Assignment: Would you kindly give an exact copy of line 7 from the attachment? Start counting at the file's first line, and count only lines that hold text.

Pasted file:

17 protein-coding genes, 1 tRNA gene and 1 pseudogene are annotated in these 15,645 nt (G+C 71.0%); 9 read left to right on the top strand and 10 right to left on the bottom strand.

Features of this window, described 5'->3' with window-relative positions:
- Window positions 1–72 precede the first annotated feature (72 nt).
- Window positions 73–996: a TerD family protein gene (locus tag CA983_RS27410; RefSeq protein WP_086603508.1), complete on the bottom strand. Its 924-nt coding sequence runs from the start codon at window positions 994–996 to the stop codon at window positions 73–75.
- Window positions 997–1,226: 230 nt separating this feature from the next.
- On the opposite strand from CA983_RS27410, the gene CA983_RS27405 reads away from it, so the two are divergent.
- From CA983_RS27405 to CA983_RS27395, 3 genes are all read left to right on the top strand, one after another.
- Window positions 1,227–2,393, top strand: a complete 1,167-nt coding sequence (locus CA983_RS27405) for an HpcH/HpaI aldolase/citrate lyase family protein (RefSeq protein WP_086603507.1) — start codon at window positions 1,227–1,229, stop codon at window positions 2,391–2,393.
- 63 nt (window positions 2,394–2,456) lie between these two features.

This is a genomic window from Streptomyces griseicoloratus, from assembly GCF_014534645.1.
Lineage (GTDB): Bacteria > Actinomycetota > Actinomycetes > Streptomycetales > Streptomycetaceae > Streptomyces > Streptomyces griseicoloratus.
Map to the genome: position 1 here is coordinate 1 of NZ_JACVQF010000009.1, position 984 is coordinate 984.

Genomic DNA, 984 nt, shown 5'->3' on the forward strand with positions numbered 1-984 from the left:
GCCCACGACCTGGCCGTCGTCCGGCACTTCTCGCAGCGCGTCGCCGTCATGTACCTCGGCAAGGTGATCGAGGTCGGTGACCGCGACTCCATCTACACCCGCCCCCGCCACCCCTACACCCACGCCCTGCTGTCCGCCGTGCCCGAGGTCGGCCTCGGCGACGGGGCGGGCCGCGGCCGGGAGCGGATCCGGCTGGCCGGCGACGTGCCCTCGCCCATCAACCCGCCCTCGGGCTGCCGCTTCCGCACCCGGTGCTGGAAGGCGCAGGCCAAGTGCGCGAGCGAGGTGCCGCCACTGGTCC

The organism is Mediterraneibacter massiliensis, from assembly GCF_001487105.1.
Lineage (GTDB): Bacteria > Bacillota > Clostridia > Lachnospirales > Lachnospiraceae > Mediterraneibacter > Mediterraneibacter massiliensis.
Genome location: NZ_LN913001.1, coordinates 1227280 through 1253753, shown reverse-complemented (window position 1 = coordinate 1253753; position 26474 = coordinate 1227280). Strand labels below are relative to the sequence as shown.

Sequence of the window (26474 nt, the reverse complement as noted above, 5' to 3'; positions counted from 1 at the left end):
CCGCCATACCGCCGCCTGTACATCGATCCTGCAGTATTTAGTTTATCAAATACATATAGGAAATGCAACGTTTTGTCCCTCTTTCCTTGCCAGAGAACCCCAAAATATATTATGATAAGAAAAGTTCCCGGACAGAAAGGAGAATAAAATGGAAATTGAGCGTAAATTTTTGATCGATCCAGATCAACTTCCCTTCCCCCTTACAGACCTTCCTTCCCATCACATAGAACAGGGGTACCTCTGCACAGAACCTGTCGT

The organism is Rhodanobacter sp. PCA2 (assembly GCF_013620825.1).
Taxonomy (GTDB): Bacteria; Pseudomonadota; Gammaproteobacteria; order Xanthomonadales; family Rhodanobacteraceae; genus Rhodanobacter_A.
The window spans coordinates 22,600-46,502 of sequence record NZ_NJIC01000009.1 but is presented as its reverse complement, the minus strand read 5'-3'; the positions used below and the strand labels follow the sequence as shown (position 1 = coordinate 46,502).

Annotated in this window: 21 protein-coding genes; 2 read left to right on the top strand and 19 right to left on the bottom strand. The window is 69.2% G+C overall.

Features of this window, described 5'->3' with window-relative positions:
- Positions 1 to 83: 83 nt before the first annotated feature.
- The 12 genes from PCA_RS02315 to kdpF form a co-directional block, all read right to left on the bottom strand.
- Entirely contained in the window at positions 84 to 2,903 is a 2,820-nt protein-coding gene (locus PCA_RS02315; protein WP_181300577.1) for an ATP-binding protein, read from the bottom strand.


- From CA983_RS27405 to CA983_RS27395, 3 genes are all read left to right on the top strand, one after another.